Category: Herbs that invigorate the Blood

In general Yan Hu Suo's main actions are as follows: "Moves the Blood, breaks Blood Stagnation and reduces associated pain. Regulates Stagnant Qi and reduces associated pain."

In the context of Wu Yao Tang, it is used because it moves the Qi to invigorate the Blood, regulating the menses and alleviating pain.

Learn more about Corydalis Tubers (Yan Hu Suo)

6. Areca Nuts (Bin Lang)

Part used: Dried ripe seed

Nature: Warm

Taste(s): BitterPungent

Meridian affinity: StomachLarge intestine

Category: Herbs that expel parasites

In general Bin Lang's main actions are as follows: "Destroys parasites. Regulates Qi circulation. Promotes urination."

In the context of Wu Yao Tang, it is used because it pacifies the Liver, move Qi, eliminate Stagnation and stop pain.

Learn more about Areca Nuts (Bin Lang)

7. Liquorice (Gan Cao)

Part used: Dried root and rhizome

Nature: Neutral

Taste(s): Sweet

Meridian affinity: SpleenStomachHeartLung

Category: Tonic herbs for Qi Deficiency

Gan Cao is sweet, cool and relaxing. It serves as envoy to moderate the acrid and warming actions of the other herbs and harmonizes the diverse functions of the various ingredients.

Learn more about Liquorice (Gan Cao)

8. Dong Quai (Dang Gui)

Part used: Dried root

Nature: Warm

Taste(s): PungentSweet

Meridian affinity: SpleenHeartLiver

Category: Tonic herbs for Blood Deficiency

In general Dang Gui's main actions are as follows: "Tonifies the Blood. Lubricates the Intestines. Relieve constipation. Promotes circulation and dispels Bi Pain. Reduce Dysmenorrhea and help with irregular menstruation."

In the context of Wu Yao Tang, it is used because it nourishes and invigorate Blood.

Learn more about Dong Quai (Dang Gui)

9. Szechuan Lovage Roots (Chuan Xiong)

Part used: Dried rhizome

Nature: Warm

Taste(s): Pungent

Meridian affinity: GallbladderLiverPericardium

Category: Herbs that invigorate the Blood

In general Chuan Xiong's main actions are as follows: "Regulates and moves the Blood. Relieves Wind-Cold and pain. Circulates the Qi in the Upper Burner, relieving headaches."

In the context of Wu Yao Tang, it is used because it nourishes and invigorates Blood.

Learn more about Szechuan Lovage Roots (Chuan Xiong)

Conditions and patterns for which Wu Yao Tang may be prescribed

It's important to remember that herbal formulas are meant to treat patterns, not "diseases" as understood in Western Medicine. According to Chinese Medicine patterns, which are disruptions to the body as a system, are the underlying root cause for diseases and conditions.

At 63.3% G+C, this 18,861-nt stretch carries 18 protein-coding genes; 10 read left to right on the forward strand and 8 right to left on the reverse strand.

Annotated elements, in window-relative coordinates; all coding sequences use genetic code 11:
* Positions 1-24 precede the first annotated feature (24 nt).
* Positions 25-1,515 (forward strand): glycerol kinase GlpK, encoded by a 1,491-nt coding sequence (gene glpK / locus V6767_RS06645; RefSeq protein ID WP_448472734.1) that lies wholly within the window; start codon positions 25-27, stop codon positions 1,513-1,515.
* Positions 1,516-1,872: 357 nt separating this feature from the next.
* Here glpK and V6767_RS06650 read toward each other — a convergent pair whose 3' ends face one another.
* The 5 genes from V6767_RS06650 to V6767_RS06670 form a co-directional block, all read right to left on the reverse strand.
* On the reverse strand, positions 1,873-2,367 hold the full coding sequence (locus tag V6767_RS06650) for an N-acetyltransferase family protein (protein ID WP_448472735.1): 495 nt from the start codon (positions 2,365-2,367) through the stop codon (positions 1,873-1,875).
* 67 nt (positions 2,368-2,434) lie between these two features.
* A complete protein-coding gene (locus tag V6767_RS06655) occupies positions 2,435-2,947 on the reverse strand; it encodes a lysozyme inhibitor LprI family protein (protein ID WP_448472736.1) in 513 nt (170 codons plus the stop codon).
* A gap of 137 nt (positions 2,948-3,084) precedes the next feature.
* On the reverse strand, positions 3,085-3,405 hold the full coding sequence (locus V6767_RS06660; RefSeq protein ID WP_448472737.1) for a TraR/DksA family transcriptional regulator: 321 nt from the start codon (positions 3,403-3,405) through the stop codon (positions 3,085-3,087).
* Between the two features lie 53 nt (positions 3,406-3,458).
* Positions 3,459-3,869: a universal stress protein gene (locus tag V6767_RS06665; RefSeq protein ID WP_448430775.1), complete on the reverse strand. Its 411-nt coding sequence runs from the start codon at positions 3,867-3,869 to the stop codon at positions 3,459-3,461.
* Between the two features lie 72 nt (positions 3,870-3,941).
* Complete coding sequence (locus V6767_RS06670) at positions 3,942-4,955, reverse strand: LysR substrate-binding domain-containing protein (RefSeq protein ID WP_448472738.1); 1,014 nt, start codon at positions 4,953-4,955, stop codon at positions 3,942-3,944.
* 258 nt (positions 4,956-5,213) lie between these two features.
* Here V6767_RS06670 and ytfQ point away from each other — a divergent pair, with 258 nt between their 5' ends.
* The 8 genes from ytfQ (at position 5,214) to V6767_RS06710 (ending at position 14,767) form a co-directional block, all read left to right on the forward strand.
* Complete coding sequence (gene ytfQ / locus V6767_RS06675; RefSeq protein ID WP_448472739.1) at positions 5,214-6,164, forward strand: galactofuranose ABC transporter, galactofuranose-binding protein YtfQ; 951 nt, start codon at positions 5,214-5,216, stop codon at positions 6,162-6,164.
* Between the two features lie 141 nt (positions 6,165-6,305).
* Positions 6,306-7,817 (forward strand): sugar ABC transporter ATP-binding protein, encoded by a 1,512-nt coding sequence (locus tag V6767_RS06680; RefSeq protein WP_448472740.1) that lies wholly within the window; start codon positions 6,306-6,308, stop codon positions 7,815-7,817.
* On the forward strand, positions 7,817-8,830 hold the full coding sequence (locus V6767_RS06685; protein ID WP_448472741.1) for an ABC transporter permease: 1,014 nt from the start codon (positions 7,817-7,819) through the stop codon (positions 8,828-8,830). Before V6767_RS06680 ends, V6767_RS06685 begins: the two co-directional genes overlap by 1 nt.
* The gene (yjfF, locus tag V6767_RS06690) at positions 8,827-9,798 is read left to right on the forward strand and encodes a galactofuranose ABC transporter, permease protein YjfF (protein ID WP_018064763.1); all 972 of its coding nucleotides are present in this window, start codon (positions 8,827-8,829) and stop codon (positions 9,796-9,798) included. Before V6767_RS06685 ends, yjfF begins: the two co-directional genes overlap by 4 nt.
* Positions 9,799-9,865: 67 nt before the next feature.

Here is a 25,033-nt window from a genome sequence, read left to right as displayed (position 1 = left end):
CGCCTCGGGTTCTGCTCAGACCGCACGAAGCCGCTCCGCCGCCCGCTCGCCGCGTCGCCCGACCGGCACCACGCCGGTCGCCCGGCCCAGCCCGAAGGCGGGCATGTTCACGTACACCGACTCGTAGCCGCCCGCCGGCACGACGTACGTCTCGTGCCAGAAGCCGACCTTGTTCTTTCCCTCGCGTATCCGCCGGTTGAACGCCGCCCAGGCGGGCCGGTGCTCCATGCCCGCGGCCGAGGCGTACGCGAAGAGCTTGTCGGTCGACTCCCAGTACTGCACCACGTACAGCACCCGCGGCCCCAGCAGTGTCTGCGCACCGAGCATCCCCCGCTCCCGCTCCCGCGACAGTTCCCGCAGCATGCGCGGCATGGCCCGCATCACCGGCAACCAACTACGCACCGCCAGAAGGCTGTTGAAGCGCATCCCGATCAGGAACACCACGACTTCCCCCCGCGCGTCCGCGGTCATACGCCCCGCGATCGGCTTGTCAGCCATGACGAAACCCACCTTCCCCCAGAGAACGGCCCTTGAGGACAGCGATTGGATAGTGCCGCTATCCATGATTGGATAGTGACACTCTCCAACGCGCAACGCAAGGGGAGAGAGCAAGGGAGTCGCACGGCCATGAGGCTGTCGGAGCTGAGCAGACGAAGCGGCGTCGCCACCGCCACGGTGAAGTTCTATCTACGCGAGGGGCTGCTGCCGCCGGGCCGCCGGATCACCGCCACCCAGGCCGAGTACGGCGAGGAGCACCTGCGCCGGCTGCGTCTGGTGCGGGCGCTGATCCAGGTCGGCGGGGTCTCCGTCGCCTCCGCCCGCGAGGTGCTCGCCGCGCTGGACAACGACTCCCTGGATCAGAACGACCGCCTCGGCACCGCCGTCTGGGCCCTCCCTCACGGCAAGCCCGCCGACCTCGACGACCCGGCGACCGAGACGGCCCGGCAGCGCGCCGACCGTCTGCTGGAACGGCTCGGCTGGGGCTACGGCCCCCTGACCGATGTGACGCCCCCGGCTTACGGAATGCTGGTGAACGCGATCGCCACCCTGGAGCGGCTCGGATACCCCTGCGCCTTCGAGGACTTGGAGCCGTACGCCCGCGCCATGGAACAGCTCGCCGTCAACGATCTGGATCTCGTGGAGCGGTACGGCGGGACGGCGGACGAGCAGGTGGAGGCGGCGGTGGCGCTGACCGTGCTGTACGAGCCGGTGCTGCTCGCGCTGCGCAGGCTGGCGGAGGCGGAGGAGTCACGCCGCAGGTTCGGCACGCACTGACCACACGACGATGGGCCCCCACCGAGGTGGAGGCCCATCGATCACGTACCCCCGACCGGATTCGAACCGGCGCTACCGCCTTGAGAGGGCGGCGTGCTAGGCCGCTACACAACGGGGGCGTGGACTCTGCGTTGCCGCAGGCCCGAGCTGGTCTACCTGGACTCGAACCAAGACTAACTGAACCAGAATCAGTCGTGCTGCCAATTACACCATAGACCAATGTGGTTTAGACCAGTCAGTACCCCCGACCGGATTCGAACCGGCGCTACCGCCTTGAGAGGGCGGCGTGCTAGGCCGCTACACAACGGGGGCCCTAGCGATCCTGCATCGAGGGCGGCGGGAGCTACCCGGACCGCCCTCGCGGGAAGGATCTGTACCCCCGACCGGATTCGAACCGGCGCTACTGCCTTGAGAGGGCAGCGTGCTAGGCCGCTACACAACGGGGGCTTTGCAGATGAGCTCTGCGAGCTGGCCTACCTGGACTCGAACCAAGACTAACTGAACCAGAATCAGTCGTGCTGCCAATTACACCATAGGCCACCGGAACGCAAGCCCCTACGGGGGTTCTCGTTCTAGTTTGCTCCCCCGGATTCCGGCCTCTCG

As such Wu Yao Tang is used by TCM practitioners to treat three different patterns which we describe below.

But before we delve into these patterns here is an overview of the Western conditions they're commonly associated with:

Irregular menstruation Late menstruation Absence of menstruation Chronic pelvic inflammatory disease

Again it wouldn't be correct to say "Wu Yao Tang treats irregular menstruation" for instance. Rather, Wu Yao Tang is used to treat patterns that are sometimes the root cause behind irregular menstruation.

Now let's look at the three patterns commonly treated with Wu Yao Tang.

The Liver is a so-called "Zang" Organ. Learn more about the Liver in Chinese Medicine

Liver Qi Stagnation

Wu Yao Tang is sometimes prescribed by TCM practitioners to treat Liver Qi Stagnation. This pattern leads to symptoms such as depression, irregular menstruation, menstrual cramps and irritability. Patients with Liver Qi Stagnation typically exhibit wiry (Xian) pulses as well as a normal (light red) tongue.

When Liver Qi does not flow smoothly or regularly, it becomes Stagnant and in Excess. This leads to Heat accumulating in the Liver. This affects not only the Liver, but other connected Organs too as well as the Seven Emotions.

Liver Qi Stagnation is not only the most seen Liver disharmony, but also... read more about Liver Qi Stagnation

Qi is one of Chinese Medicine's vital subtances. Learn more about Qi in Chinese Medicine

Qi Stagnation

Wu Yao Tang is sometimes prescribed by TCM practitioners to treat Qi Stagnation. This pattern leads to symptoms such as moving pain, depression, irritability and mood swings. Patients with Qi Stagnation typically exhibit tight (Jin) or wiry (Xian) pulses as well as a red sides tongue with thin white coating.

If the flow of Qi is impeded in any way, it becomes stuck or stagnant. This can be likened to a traffic jam on the freeway. That's why, unlike in the cases of Qi Deficiency or Qi Sinking, tonification is contraindicated: it would be like adding more cars to the traffic jam. Instead, Qi moving or... read more about Qi Stagnation